Earlier this week I wrote about the Dell XPS 12, which is one of the best hybrid devices currently available.
Today Dell announced a series of tablets, convertibles and refreshed Ultrabooks--under both the Venue and XPS brands--that illustrate how serious the company is about this emerging category.
The most interesting of these are a pair of Windows 8.1 tablets including the first 8-inch model and an 11-inch one with a range of features designed to appeal to both consumers and businesses. Both can also accept pen input using an optional Dell Active Stylus.
The Venue 8 Pro has a 1,280x800 IPS display and the Bay Trail Atom quad-core processor announced at Intel’s annual conference last month. At 400 grams and 8.9mm thick, it is arguably the smallest tablet available that delivers full Windows 8, along with a copy of Office 2013 Home & Student (the Acer Iconia W3 weighs 500 grams and is 11.4mm thick). The Venue 8 Pro, equipped with 2GB of memory and 32GB of storage, will be available starting October 18, for $300.
The ambitious Venue 11 Pro is, like the Asus Transformer Book Trio, an attempt at a 3-in-1 that can bridge the worlds of the tablet, laptop and desktop. It has a 10.8-inch Full HD IPS display and a choice of either the Bay Trail Atom processor or fourth-generation (Haswell) Core i3 and i5--some of which come equipped with Intel’s vPro technology for businesses.
Like its smaller sibling, the Venue 11 Pro works with an optional stylus. Dell rates the Venue 11 Pro at a competitive 10 hours of battery life, but it also has a removable battery--an unusual feature in a tablet--which means you can swap in a second one for extended use. What sets the Venue 11 Pro apart is a line of accessories including a Slim Keyboard that doubles as a cover--like Microsoft Surface--a more substantial Mobile Keyboard with an extra battery built in (up to 16 hours combined, Dell says), and a Desktop Dock with outputs for two displays and two USB 3.0 ports.
The Venue 11 Pro will start at $500 with an Atom Z3770 quad-core, 2GB of memory and 32GB of storage. It can also be configured with Intel’s Haswell-YPentium and Core i3 and i5 processors, which in this case use as little as 6 watts (some upcoming chips will consume even less) in typical tablet usage scenarios. You can also get it with up to 8GB of memory and drives with capacities up to 256GB. The Venue 11 Pro will be available starting in November.
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In my previous post, I mentioned that Dell will be releasing an XPS 11 convertible. Now it has announced the details on what it is billing as the world’s thinnest (11-15mm thick) and most compact 2-in-1, weighing in at only 2.5 pounds. Unlike the XPS 13, this one uses the hinge that folds backwards 360 degrees like the Lenovo Yoga, but with a wrinkle: the 11.6-inch display has a Quad HD resolution. Dell says this is the first 2-in-1 of its size with a 2,560x1,440 display; the larger XPS 13 tops out at 1,920x1,080. Although the design is different, the XPS uses the same high-quality materials—machined aluminum and carbon fiber—that make the XPS 13 feel sturdy and look stylish. Unfortunately the keyboard is different, but you can’t have everything in a system this small.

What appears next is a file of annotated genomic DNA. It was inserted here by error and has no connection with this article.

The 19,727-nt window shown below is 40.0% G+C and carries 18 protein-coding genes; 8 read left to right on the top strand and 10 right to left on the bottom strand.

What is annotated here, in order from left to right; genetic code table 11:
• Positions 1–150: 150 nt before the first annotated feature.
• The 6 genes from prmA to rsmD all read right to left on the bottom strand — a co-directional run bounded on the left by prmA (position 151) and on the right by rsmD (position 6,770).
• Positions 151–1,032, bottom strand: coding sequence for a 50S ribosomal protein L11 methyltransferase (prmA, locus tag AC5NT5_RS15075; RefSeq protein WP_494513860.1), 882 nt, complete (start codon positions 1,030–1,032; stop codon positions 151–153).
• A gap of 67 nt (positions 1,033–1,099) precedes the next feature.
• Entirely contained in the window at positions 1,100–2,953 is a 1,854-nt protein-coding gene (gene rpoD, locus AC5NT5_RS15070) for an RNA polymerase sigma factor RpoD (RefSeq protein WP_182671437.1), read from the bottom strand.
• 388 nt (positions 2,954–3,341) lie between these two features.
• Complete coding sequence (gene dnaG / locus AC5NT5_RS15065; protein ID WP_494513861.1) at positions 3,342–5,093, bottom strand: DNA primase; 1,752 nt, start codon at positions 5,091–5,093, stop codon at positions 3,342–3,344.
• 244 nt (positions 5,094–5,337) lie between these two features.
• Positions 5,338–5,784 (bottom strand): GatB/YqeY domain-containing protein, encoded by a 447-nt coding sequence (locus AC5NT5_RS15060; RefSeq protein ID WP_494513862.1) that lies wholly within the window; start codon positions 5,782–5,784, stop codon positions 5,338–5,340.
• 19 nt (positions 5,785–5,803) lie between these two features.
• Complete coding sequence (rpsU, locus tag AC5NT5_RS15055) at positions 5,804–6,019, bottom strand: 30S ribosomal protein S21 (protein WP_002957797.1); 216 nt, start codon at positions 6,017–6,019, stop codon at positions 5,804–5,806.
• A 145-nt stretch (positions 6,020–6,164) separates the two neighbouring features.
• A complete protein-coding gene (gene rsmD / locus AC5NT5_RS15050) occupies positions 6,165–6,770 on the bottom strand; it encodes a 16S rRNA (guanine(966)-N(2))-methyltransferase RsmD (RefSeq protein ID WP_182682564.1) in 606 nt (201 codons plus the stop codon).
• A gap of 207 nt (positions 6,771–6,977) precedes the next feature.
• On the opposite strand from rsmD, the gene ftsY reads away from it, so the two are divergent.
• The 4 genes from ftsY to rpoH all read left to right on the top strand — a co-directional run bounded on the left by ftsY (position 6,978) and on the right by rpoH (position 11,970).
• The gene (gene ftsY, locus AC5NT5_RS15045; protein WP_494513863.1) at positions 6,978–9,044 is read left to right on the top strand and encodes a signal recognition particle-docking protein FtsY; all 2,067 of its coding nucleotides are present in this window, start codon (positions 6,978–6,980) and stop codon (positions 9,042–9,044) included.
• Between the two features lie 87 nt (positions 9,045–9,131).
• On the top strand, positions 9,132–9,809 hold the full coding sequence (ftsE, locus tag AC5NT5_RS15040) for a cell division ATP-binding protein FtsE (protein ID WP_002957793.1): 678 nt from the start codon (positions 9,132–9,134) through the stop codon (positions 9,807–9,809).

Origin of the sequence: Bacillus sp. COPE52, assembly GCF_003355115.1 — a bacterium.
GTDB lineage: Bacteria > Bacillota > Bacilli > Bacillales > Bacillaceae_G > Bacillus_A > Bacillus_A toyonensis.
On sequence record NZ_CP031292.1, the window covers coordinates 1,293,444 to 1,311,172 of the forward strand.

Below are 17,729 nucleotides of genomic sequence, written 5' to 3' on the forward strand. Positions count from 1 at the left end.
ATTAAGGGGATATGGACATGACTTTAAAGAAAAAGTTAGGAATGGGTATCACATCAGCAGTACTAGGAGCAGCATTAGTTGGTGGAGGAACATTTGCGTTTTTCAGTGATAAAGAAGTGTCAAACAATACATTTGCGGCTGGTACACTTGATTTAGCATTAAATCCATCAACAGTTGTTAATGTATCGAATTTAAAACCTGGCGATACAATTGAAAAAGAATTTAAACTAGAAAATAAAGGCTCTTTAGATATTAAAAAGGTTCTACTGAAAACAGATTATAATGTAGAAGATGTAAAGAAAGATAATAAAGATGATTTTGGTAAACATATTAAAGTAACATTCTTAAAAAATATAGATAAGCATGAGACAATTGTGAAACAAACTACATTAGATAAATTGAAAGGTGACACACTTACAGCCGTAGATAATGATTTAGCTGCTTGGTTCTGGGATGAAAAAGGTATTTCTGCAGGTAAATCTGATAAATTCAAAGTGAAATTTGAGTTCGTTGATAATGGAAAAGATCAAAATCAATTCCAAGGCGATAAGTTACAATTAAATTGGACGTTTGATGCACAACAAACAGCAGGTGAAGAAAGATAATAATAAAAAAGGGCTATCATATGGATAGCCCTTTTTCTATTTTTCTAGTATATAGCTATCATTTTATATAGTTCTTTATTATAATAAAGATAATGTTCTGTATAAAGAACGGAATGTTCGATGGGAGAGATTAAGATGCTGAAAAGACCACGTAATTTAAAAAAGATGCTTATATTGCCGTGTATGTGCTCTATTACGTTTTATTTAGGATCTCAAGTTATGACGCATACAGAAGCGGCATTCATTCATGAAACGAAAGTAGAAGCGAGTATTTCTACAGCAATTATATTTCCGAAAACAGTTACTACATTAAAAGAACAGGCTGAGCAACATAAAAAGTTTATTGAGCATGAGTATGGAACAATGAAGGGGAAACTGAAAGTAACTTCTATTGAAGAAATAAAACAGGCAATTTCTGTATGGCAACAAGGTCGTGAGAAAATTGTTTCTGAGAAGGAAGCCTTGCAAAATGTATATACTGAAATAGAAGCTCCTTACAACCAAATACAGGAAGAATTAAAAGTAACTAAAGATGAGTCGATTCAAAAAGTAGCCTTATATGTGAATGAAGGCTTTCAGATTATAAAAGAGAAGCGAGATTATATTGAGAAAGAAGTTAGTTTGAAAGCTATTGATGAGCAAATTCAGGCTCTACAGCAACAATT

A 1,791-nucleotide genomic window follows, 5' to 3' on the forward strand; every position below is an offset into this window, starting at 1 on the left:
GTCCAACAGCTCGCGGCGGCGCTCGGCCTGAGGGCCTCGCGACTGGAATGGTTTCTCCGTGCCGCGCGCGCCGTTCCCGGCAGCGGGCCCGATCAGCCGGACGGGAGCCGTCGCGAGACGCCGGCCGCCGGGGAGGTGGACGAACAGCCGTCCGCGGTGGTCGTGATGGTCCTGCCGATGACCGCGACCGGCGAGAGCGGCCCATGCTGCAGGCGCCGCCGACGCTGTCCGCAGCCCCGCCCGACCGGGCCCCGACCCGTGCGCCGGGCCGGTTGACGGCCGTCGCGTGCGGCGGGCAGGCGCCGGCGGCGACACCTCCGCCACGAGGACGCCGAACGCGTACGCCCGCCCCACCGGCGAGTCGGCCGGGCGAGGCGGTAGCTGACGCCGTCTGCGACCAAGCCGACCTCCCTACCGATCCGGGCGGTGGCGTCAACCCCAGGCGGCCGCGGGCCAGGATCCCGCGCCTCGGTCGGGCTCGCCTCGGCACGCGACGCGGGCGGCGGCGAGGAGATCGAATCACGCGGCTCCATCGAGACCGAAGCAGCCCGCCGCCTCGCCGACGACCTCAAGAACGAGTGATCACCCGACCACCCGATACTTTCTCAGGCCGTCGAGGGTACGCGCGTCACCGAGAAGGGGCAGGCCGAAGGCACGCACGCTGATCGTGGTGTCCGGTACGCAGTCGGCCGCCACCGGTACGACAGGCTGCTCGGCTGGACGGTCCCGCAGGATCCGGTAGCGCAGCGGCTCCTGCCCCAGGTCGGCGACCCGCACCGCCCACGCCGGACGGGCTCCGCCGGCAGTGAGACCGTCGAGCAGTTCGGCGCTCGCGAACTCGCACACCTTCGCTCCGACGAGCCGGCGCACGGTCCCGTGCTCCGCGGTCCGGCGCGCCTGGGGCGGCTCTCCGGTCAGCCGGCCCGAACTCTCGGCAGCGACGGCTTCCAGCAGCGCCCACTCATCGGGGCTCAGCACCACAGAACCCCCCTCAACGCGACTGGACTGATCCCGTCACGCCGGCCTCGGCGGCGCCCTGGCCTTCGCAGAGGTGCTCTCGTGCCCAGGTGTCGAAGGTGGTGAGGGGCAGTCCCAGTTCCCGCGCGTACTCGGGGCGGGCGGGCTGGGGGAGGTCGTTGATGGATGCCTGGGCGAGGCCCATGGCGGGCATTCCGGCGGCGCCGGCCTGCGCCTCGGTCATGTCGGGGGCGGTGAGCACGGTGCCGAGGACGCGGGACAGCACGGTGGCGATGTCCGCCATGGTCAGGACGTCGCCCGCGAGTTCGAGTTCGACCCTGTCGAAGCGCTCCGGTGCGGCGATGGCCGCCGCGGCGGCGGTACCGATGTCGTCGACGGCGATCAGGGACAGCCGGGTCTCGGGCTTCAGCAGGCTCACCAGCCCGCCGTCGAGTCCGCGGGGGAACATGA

Like the Venue 11 Pro, the XPS 11 will offer Intel’s Haswell-Y low-voltage processors. It will be available in November starting at $1,000 with a Core i3-4020Y processor, 4GB of memory and an 80GB solid-state drive.
Dell also announced two Android –based tablets, the Venue 7 and 8, designed to reach down into lower prices. These are based on the older Atom Clover Trail dual-core processor. TheVenue 7 has a 7.0 inch IPS display (1,280x800), Atom Z2560, 2GB of memory and 16GB of storage. The Venue 8 has an 8.0 inch IPS Display with the same resolution, a faster Atom Z2580, 2GB of memory and either 16- or 32GB of storage. In comparison to the Nexus 7, the Venue tablets are slightly thicker but about the same weight, which means they are very easy to carry around or hold in your hand for long periods. The Dell Venue models also come with a microSD card slot—something you don’t get on the Nexus 7—but they run an older version of Android (Jelly Bean 4.2.2). The Venue 7 and 8 will be available starting October 18 for $150 and $180, respectively. Intel has vowed that it will compete in the fast-growing market for low-cost Android tablets, and these models are the proof.
Dell rounded out the announcements with two new XPS laptops. The XPS 13 refresh adds a 13.3-inch Full HD display (a touchscreen is optional) and fourth-generation Core processors that boost performance and provide better battery life. But it has about the same footprint as an 11-inch model, according to Dell, and weighs less than 3 pounds. It will start at $1,000 with a Core i3 processor, 4GB of memory and a 128GB SSD and will be available in November.
The XPS 15 has a 15.6-inch display with an optional Quad HD+ (3,200x1,800) resolution but is only 8-18mm thick and weighs 4.4 pounds. Starting at $1,500, the XPS 15 is more than twice the price of an average laptop but it also boasts some serious specs. The base configuration has a Full HD display, and a Core i5-4200H processor with Intel HD 4400 graphics and 8GB of memory, but you can also configure it with the faster Core i7-4702HQ, more memory and Nvidia GeForce GT 750M discrete graphics with its own 2GB of memory. The XPS 15 also pairs a 32GB SSD with a 500GB hard drive (larger drives are an option) to boost performance. It will be available starting October 18.
The one thing Dell won’t be offering is Windows RT. The company recently discontinued its XPS 10 tablet—the only remaining Windows RT device aside from Microsoft Surface—and Dell executives said they have no plans to develop or sell additional Windows RT devices.